Allen Shayanfekr, CEO of Sharestates
, was the featured guest on the Thursday, June 4 installment of the Mortgage Leadership Outlook series
. Shayanfekr joined series host Andrew Berman, head of engagement and outreach for National Mortgage Professional
magazine, as they explored how Sharestates fared during the COVID-19 pandemic, what trends he is seeing in the industry and more.
As the COVID-19 pandemic continues to pose challenges for the mortgage industry, the Mortgage Leadership Outlook series
helps you, the mortgage professional, navigate through these times of uncertainty.
Shayanfekr serves as CEO and co-founder of Sharestates
, a real estate investment marketplace that allows individual and institutional investors to participate in vetted debt and equity offerings. According to the company, any offering that goes through Sharestates' platform has to pass through a 34-point underwriting process.
Shayanfekr was open about hard-hit Sharestates was during the pandemic. Loan volume dropped about 80-85%. “As a function of capital availability, we’ve seen a drop-off,” he said. “Most of that capital has been reliant on warehouse line financing or securitization financing, both of which have been in shambles since the COVID-19 pandemic.”
To address the issues, Sharestates shifted a lot of resources from sales and marketing, processing, post-closing, closing and underwriting teams to asset management. “We had more people ready to reach out to borrowers,” Shayanfekr said. “We had 120 people on staff and we were trying to save as many jobs as possible.”
The company didn’t know if it would qualify for PPP loans and other stimulus. It couldn’t keep people on staff who weren’t doing anything. “We needed to repurpose staff members as quickly as possible and cross-train them,” he said. In the end, 20 out of 120 people were furloughed. “We saved far more jobs than we would have otherwise,” he said.
Highlights from the interview
►“People have had time to digest what has happened,” Shayanfekr said. “The panic has subsided to some extent. That is allowing capital slowly, but surely, to flow back into the market.” He predicts there will be more normalcy in August and September if there no spikes in infections or another lockdown.
►The crowdfunding that Sharestates does isn’t new per se. Syndication, which is basically people getting together to pool funds for an investment, goes back decades. The JOBS Act of 2012 created the modern version that allowed two or more people to fund a project regardless of what the asset is. Sharestates brought it to the real estate sector. The JOBS Act also removed the requirement that only accredited investors could back projects. It also allowed the public advertising of solicitations for investments.
►Sharestates grew its business by appealing to larger institutional investors. That was needed to attract crowdfunding from retail investors. “When we first started, went to friends and families. It was a new concept. We thought it would be easier to get it off the ground. If they built it, they would come,” Shayanfekr said. They discovered smaller investors were skeptical. “We first had to make the platform look legitimate,” he said explaining the best way to do that was to scale the business, give it a track record, and show performance.” Sharestates has grown from that point to be 60% institutional investors and 40% retail.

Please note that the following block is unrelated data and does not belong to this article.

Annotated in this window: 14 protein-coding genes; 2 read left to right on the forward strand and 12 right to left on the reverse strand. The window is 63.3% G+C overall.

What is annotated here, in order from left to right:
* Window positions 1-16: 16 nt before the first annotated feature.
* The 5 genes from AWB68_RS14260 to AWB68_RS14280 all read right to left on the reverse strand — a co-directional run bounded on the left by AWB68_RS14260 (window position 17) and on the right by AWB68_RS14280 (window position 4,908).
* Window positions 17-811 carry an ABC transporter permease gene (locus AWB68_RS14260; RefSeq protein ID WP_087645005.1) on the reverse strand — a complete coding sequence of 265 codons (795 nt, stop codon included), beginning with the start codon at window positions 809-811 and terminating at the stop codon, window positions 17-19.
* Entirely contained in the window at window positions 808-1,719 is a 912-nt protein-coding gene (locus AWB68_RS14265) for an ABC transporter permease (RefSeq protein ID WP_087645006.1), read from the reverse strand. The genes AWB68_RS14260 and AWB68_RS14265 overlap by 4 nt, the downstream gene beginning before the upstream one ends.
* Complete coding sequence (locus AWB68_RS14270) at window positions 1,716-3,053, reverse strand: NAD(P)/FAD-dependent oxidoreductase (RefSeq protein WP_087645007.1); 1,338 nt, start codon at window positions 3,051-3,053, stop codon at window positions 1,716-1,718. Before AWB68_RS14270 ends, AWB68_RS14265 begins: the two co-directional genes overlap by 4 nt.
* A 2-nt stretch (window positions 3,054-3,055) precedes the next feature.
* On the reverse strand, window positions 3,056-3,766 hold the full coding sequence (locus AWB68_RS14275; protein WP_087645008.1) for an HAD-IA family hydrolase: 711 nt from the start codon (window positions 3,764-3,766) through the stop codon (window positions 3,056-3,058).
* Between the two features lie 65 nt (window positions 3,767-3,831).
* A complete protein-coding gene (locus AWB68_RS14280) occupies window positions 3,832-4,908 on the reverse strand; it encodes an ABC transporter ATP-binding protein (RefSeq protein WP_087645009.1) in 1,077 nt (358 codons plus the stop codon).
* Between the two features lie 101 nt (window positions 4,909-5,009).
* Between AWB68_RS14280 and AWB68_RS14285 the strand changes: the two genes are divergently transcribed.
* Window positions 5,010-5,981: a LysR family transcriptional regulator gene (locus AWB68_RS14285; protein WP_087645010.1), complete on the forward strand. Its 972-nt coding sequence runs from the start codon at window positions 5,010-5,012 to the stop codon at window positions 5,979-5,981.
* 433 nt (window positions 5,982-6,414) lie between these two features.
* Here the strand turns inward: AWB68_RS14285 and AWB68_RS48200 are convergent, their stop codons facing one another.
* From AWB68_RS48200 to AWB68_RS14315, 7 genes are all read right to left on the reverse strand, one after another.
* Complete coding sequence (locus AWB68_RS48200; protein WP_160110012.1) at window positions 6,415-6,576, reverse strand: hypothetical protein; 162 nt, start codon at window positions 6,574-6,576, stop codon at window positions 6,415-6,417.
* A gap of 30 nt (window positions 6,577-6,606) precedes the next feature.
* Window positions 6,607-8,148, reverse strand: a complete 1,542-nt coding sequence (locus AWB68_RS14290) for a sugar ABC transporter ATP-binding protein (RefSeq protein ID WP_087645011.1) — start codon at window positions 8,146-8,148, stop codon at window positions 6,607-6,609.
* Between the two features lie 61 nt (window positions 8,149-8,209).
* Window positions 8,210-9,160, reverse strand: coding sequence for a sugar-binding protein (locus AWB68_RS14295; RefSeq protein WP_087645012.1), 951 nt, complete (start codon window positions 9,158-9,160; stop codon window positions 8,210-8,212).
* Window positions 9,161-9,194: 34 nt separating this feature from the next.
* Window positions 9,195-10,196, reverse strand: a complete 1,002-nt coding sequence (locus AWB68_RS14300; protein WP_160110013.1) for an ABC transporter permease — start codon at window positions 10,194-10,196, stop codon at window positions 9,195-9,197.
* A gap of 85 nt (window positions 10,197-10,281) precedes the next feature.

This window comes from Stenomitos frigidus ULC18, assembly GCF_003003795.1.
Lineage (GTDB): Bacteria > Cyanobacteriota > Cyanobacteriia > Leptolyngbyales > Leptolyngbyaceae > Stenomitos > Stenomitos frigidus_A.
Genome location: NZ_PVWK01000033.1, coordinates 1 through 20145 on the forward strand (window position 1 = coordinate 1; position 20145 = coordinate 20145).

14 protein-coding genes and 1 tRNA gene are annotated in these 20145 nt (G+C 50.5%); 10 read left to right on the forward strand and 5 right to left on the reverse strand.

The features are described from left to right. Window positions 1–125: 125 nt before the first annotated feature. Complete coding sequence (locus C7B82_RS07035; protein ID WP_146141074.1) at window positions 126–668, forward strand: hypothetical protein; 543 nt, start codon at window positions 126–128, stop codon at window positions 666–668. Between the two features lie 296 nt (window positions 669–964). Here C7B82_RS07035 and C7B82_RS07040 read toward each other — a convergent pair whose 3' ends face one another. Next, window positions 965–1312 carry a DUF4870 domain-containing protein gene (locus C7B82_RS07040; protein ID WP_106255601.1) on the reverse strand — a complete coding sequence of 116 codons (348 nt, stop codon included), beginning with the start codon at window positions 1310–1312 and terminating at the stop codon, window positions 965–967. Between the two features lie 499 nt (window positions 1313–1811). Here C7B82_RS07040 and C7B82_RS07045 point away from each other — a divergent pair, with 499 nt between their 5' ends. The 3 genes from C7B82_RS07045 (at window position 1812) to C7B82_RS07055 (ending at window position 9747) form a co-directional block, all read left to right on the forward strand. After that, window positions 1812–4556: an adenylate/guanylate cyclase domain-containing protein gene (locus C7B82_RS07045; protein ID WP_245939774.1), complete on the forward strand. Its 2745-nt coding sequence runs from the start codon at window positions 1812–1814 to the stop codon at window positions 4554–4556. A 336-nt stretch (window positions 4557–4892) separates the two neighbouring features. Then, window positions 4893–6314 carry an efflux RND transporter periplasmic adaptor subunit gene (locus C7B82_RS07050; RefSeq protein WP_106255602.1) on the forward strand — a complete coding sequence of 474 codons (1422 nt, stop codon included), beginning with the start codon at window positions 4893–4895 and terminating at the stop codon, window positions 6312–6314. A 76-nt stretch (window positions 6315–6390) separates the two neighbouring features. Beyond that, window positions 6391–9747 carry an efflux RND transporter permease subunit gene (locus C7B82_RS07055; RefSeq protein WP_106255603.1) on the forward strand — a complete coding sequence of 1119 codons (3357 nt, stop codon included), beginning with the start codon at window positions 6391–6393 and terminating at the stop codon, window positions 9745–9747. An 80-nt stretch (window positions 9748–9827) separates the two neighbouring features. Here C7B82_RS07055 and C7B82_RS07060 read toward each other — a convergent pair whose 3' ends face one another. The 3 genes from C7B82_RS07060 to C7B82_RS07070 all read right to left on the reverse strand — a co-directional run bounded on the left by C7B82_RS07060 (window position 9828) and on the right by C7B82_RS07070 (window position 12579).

►“We had grown quite a bit in the five years we launched our business,” Shayanfekr said, having completed $2.5 billion in loan volume. Until March, Sharestates was doing $100 million monthly in loan volume. “We thankfully have diversified our capital sources enough through the years. While we’re not doing $100 million a month, we’re still able to operate. We felt it just like anybody else. We had investors who had to go on pause while they were figuring out internally what they were going to do the next step. Ninety days later, I’m confident [almost] all of our investors are going to survive on the institutional side.”
►Sharestates was able to make the transition to work from home because it had developed proprietary technology, as well as having business interruption and disaster recovery plans in place. Everything was cloud-based. Employees could log in from anywhere. The firm also maintained a sense of community by taking part in weekly happy hours via Zoom. People could still interact with each other. “The business has been working pretty fluidly fortunately,” he said.
►“Our company will survive. We were built the right way to survive this kind of downturn,” he said. It will take a significant amount of time to get business back to usual, but the economy is returning. “The worst is behind us in terms of the country panicking. In terms of what is going to happen to our economy, is the market going to tank? There’s been a ton of stimulus pumped into the economy to stabilize things. We will need more stimulus because of the high unemployment rate. Don’t know what that means for the economy long-term. We may not see an impact for a year or more,” Shayanfekr said.
Watch the full interview below: